The Commerce Department on Thursday effectively banned exports to China’s state-owned oil company, adding the company that owns significant energy assets in the U.S. to its blacklist of foreign entities it says threaten U.S. national security.
Details: Commerce specifically cited the role of the China National Overseas Oil Corporation in building artificial islands in the South China Sea, a yearslong effort meant to bolster Beijing's territorial claims, as its reason for placing the company on its so-called entity list. U.S. companies will now have to apply for special permits to export goods to the state-owned company, known as CNOOC.
“China’s reckless and belligerent actions in the South China Sea and its aggressive push to acquire sensitive intellectual property and technology for its militarization efforts are a threat to U.S. national security and the security of the international community,” Commerce Secretary Wilbur Ross said in a statement. “CNOOC acts a bully for the People’s Liberation Army to intimidate China’s neighbors, and the Chinese military continues to benefit from government civil-military fusion policies for malign purposes.”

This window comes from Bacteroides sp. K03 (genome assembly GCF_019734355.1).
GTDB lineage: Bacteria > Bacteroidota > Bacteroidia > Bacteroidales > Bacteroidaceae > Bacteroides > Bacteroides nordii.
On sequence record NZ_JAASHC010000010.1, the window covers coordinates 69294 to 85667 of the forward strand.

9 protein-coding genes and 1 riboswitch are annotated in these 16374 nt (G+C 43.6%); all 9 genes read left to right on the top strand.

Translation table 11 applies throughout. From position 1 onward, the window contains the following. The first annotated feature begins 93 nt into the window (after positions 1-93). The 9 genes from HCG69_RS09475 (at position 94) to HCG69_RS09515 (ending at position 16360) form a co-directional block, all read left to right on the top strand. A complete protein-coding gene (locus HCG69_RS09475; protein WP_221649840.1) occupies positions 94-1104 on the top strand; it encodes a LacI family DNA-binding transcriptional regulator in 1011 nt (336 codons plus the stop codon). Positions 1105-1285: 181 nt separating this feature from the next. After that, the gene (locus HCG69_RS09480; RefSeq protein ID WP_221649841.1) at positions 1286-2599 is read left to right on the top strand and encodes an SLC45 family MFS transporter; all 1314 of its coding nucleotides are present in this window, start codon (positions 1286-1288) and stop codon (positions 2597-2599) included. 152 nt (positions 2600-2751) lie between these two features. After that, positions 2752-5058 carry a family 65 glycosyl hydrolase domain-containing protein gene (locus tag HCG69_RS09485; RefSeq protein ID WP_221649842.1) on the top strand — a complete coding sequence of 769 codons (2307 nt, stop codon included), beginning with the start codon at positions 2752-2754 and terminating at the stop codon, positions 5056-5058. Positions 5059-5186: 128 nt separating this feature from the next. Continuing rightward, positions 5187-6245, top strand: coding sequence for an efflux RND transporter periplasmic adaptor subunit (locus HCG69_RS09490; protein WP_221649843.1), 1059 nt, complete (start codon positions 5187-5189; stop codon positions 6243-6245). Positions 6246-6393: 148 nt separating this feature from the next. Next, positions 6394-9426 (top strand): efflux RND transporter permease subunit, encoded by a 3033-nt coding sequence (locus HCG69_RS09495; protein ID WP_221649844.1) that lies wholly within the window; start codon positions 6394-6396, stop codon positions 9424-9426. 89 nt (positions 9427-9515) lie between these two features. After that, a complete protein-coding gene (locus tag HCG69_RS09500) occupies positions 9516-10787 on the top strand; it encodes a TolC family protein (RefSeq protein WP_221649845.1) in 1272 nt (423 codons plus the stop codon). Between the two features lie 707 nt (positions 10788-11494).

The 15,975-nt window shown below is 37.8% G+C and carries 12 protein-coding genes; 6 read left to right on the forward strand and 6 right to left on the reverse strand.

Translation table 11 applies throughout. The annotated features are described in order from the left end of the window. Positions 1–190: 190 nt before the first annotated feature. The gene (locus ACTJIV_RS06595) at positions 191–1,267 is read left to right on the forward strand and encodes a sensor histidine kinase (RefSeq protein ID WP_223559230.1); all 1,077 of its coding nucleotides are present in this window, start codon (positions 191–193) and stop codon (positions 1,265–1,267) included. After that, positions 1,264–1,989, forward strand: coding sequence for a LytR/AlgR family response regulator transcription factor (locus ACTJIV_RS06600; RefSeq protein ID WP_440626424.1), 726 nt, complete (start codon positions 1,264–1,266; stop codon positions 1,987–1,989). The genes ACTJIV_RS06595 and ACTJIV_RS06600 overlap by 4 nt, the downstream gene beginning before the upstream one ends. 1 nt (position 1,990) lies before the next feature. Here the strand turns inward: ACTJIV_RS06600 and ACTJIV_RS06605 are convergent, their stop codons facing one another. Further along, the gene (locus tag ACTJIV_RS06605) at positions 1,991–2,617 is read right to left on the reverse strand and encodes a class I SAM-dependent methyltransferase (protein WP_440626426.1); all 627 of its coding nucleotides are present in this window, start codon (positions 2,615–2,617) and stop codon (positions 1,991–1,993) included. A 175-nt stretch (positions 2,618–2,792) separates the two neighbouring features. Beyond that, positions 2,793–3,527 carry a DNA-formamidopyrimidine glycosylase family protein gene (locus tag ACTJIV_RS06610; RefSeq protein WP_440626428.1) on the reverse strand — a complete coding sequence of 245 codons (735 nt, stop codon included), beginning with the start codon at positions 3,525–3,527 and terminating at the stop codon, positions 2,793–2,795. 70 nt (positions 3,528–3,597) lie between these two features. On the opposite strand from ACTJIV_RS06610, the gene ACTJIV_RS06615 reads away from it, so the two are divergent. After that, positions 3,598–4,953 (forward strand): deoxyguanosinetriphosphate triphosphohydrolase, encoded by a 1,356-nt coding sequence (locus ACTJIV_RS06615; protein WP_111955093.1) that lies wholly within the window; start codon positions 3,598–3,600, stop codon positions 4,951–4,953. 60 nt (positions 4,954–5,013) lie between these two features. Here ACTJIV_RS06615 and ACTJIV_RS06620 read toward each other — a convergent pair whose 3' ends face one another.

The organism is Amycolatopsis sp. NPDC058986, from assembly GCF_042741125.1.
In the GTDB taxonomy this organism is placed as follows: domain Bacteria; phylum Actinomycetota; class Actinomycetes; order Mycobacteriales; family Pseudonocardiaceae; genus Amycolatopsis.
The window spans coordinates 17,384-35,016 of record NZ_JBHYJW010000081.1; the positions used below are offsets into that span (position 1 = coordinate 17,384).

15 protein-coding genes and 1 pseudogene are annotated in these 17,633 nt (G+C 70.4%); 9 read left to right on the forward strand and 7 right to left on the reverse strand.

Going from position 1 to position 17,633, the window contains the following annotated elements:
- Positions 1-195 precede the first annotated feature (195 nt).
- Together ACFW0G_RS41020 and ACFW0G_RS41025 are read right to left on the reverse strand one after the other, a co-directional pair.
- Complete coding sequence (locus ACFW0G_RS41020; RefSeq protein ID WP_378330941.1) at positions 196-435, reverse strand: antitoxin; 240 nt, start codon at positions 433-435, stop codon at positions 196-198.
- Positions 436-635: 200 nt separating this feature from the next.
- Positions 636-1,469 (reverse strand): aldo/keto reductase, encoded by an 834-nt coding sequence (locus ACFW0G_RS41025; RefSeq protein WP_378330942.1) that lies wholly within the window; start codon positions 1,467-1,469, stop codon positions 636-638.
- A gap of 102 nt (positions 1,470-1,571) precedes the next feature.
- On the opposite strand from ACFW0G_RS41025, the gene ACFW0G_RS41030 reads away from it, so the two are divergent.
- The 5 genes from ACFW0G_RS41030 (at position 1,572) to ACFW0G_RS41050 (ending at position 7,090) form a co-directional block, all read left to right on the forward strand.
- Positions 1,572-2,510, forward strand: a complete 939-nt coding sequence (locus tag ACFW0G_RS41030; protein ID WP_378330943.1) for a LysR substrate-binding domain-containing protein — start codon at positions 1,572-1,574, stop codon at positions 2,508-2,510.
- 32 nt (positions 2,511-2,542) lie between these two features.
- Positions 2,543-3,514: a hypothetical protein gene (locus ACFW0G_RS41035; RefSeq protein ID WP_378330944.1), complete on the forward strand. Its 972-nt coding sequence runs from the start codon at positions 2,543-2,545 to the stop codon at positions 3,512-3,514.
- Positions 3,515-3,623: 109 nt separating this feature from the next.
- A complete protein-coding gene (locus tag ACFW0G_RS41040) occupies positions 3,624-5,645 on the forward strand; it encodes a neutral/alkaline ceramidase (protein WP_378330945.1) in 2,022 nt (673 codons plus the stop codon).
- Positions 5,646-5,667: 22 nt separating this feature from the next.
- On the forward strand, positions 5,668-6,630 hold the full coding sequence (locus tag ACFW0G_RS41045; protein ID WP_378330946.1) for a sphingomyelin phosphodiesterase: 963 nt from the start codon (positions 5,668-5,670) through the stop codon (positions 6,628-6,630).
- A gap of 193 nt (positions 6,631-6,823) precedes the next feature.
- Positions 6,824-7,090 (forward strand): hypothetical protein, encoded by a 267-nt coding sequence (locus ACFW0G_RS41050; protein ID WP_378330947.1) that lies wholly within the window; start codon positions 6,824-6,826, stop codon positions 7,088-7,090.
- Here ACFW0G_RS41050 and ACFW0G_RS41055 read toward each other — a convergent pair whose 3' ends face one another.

A U.S. CNOOC subsidiary operates about 400,000 acres of oil and gas fields in Wyoming, Colorado and Texas. It also owns stakes in oil development projects in the U.S. Gulf of Mexico.
A person answering the phone for CNOOC’s office in Houston declined to comment.
In a separate action, the Commerce Department also announced it was imposing new export controls on any U.S. technologies and individuals who may be supporting foreign military-intelligence uses and users in China, Cuba, Russia, and Venezuela, as well as in terrorist-supporting countries.
The Bureau of Industry and Security also is enhancing controls to prevent U.S. citizens from supporting unauthorized weapons of mass destruction programs, including weapons delivery systems and production facilities, the department said.
Context: The Trump administration’s adding CNOOC to the entity list is the latest effort to ramp up tensions with China ahead of President-elect Joe Biden's inauguration on Jan. 20.
The administration previously banned imports of some goods from China’s Xinjiang province, citing the persecution of the Uighur minority in the region. It also lifted a decades-old ban on U.S. diplomats interacting with their counterparts in Taiwan, a move that is sure to upset the Chinese government.
What's next: The incoming Biden administration will have to decide how or whether to unwind these moves.
Doug Palmer contributed to this report.